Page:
What is Gerrymandering and is it anything like the UK voting system?

Gerrymandering Defined

Gerrymandering, or the political process of arranging legislative districts to the advantage of a specific political, ethnic, racial, or other defined group, has a very long history in the U.S. The term itself dates back to an 1812 effort by Massachusetts governor Elbridge Gerry to align legislative districts to benefit his political party. One such district reportedly was so oddly shaped that a local newspaper said it looked like a salamander, and the name “gerrymander” was born. Gerrymandering occurs in response to the census, which is conducted every 10 years. Among other things, the census requires the redrawing of congressional and state legislative district lines in response to population changes and redistributions. This is often a political process whereby the party in power attempts to draw the lines in a way to ensure that it keeps its power.

Classic gerrymandering occurs by a combination of “packing” and “cracking,” which means that a small number of districts are “packed” with overly large numbers of a target group, and the remaining members of the group are “cracked” among the remaining districts. As an example, say a region containing 10 legislative districts has an overall voting population that’s split roughly 50-50 between the Tory party and the Whig party. To get a Tory advantage, the party might draw the lines of the districts so that three of them have a “packed” 80% majority of Whigs, virtually ensuring that the Whigs would overwhelmingly win those districts. However, because there is now a minority of Whigs remaining among the other seven districts, those district lines could be “cracked” so that each district has a Whig minority. The result is that in a region with a 50-50 split, the Tory party, which drew the lines, would be expected to win seven of the 10 districts. Source: Infoday.

The distorted shape of districts is the focus of one of the most anticipated cases the Supreme Court will hear this term: Gill v. Whitford, which will be argued today. The Gill case concerns a redistricting plan put into place in Wisconsin in 2011. Republican state legislators developed a new electoral map in secret and then passed it on a party-line vote. The effect was immediate. In the following election, in 2012, Democrats won a majority of votes but Republicans captured sixty out of ninety-nine seats in the State Assembly. “I’d never seen anything like that before,” one Wisconsin state senator, a Republican, told Emily Bazelon of the Times. Something “powerful and unbelievable” had taken place—something new and different from the crude, ad-hoc gerrymandering of old, the kind that was practiced even before Gerry gave it a name.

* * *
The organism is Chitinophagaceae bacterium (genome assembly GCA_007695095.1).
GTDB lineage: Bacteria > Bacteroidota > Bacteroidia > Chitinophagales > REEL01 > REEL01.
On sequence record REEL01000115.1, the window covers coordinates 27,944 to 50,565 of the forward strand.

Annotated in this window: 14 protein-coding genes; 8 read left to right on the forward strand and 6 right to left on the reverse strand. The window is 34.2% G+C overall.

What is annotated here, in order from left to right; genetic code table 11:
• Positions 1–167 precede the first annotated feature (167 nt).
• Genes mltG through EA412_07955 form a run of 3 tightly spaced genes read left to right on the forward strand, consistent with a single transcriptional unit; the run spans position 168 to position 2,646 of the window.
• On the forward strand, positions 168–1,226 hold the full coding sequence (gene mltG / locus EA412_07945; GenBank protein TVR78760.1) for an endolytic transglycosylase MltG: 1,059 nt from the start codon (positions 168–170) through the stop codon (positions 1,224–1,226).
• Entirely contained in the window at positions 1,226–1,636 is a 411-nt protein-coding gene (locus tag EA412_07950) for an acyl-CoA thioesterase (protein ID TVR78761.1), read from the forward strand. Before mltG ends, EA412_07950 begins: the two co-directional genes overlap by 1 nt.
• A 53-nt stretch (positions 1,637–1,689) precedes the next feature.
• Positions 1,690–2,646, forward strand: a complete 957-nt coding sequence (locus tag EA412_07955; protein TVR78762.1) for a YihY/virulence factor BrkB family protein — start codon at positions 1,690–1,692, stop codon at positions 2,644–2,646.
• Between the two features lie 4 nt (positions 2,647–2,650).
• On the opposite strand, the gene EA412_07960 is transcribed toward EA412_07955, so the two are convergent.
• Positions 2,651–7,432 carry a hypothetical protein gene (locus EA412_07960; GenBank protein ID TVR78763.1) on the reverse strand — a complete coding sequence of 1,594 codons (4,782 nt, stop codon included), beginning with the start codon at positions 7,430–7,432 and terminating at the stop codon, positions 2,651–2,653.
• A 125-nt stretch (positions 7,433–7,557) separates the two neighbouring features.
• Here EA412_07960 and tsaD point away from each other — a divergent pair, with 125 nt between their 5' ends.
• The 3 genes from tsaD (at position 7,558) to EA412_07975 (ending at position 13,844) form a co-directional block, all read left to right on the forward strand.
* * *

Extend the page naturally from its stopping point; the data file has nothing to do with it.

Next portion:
What’s new are the technological tools available to district-drawers. Today, a consultant armed with an algorithm and a precinct map can build a district that is better insulated against shifts in the political winds, and better able to remain in one party’s control for years. The most extreme manipulations of the map are seen in states such as Pennsylvania, North Carolina, and Michigan, where single-party control of the redistricting process has allowed the G.O.P. to entrench an advantage. In 2014, for example, Republican candidates for the State Senate in Michigan won only the slimmest majority of the vote—fifty-one per cent—but secured seventy-one per cent of the seats. Source. The New Yorker

Lesson plan

  1. Read the text above and write on the OneNote what Gerrymandering is. Why is it an issue, and what will be decided by the Supreme Court.
  2. Watch the video below and add the new information to your notes. Make an easy explanation that can be used by students who do not know what this is.
  3. Watch the video below about the UK election and take notes. Who is the Prime Minister in the UK today, what are the names of the major parties and their leaders, and why did Theresa May call a general election on June 8th? What was the result, who is the leader of the Labour party and what has Brexit to do with anything? See more info here  BBC
  4. Compare the gerrymandering to the British system where each constituency elects one MP by the first past the post system of election.
  5. Write a brilliant blog post where you make sense of all of this!



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